Intel for Talent Acquisition!

Baby boomers like me, after decades of following HCM, have been worrying about where the new analyst talent is coming from. Particularly when the "dark side" (aka vendors) often pay those smart people more money. Happily, there are "Three in Their Thirties" going at it in talent acquisition with already solid results. And you can get some of their content for free!

By Bill Kutik

Keeping up with the latest in talent acquisition software and services is just about impossible, even when it is your full-time job.

Mind if I just call it recruiting instead of TA, an acronym I've always found bothersome?

We all know recruiting is the single greatest source of innovation and driver of tech start-ups in HCM. But do you realize how long even experts have given up staying absolutely current?

Back in 1999, then Gartner Analyst Jenni Lehman announced from a stage at an International Association of Human Resource Information Management event that she was getting too many e-mails from recruiting start-ups and, metaphorically, threw up her hands, saying she just couldn't follow them anymore.

That was soon after the founding of the big vendors that still dominate the large-company market today -- Taleo (now owned by Oracle) and BrassRing (now owned by IBM/Kenexa) -- and a year before the founding of iCIMS.

I was present at the birth of the applicant-tracking system (ATS) 10 years earlier in 1989, and it's still my favorite application. But I happily gave up trying to keep my arms and mind around all of it after stepping aside as co-chair of the HR Tech Conference almost three years ago.

Selecting participants for the original "Awesome New Technologies for HR" sessions had kept me in that brutal game, especially when fully half of the hopefuls were for recruiting. I was happy to get more selective, telling newcomers to be back in touch when they had customers outside Silicon Valley!

Long-time Queen Bee Elaine Orler of Talent Function has been heard to joke about easing up, but don't believe her. As a consultant, not an analyst, she doesn't publish, but maintains her encyclopedic knowledge of recruiting technology. She largely reserves it for her strategy, selection and implementation clients, plus her friends and those clever enough to attend her conference presentations or take part in her labor of love for pushing recruiting reform, the Candidate Experience Awards.

Recruiting is such a club (happily a combined fraternity and sorority), with probably 100 people or more writing about it and the technology. But caveat emptor! Their qualifications range from two years spent as a corporate recruiter some time ago to 40-plus years as a practitioner and keen observer.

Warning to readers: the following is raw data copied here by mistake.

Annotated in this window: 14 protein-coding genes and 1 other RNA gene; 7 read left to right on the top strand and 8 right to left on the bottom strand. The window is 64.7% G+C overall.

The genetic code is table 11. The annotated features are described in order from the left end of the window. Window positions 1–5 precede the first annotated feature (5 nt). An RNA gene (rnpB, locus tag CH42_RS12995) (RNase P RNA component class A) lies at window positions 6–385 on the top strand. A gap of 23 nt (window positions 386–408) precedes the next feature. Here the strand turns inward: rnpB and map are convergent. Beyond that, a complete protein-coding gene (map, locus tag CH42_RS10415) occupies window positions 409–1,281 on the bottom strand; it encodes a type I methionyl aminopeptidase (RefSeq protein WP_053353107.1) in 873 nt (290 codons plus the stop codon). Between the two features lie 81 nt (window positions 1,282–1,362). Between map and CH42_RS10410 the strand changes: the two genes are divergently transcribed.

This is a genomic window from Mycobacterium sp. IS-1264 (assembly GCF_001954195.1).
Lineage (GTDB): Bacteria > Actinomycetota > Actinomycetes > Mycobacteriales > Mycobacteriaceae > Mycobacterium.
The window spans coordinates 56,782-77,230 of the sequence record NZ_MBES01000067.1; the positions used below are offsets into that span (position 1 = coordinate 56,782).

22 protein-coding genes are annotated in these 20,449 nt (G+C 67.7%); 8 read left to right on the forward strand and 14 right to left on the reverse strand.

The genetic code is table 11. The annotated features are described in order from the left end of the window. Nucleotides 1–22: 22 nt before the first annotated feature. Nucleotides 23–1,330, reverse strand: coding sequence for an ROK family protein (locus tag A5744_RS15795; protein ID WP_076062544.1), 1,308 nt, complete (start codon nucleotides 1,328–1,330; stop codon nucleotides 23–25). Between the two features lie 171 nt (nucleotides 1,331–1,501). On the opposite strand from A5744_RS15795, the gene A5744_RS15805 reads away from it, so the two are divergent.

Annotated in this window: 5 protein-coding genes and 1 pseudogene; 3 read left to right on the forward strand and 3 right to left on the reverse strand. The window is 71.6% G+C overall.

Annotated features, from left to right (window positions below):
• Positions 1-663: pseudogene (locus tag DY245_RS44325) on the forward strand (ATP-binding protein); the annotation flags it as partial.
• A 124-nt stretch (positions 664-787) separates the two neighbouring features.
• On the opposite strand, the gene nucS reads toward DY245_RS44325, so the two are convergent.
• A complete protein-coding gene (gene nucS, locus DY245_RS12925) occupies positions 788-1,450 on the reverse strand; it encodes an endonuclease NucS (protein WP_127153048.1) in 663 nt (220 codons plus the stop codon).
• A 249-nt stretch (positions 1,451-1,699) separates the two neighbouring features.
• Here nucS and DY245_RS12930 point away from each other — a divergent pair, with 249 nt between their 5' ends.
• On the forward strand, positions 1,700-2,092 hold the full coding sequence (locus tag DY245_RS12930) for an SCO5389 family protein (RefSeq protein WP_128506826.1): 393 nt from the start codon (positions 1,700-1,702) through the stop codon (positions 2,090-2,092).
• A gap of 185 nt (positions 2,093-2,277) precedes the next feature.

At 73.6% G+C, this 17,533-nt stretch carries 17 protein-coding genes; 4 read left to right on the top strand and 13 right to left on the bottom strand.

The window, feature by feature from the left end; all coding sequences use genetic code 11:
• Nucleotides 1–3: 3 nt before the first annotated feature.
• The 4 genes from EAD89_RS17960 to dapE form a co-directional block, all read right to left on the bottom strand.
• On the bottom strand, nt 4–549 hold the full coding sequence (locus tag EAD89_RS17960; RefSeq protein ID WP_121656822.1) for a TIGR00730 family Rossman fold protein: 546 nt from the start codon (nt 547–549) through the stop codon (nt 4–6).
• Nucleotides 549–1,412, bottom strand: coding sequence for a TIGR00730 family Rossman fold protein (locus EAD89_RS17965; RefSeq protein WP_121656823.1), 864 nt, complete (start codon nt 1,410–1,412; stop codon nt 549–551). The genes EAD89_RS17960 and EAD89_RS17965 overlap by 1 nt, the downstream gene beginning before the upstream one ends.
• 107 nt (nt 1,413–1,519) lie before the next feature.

So, apologies to all expert friends and acquaintance being left out here by my emphasis on "Three in Their Thirties." Ageism, pure and simple, against my fellow baby boomers (and older Gen Xers) who certainly don't need my calling them out. They're already famous.

Just understanding and coherently explaining the categories that make up modern recruiting technology is a challenge. One reason is the center of value has shifted away from the ATS to other applications. I love pointing out that the reason it's called an applicant-tracking system is it often can't handle candidates who haven't yet applied for a position. And they are the primary targets of the best recruiters.

Remember how the HRMS or Core HR system came to be seen as largely an administrative traffic cop for all the other applications connected to it? And the real strategic value was in what became known as the talent-management suite?

Similarly, the ATS churns out job requisitions, receives and stores applications and resumes, schedules interviews and a dozen other vital functions. But historically, it did little or nothing to help attract, discover and engage the right warm butts to put into cold seats.

And isn't that the essence of recruiting?

Now everybody calls those functions "recruitment marketing" and some vendors sell it separately from "Recruitment Management," fleeing from the term ATS, which has become somewhat of a dirty word, since so many companies are dissatisfied with the one they own. Often because it doesn't include the front-end or "pre-applicant" marketing part.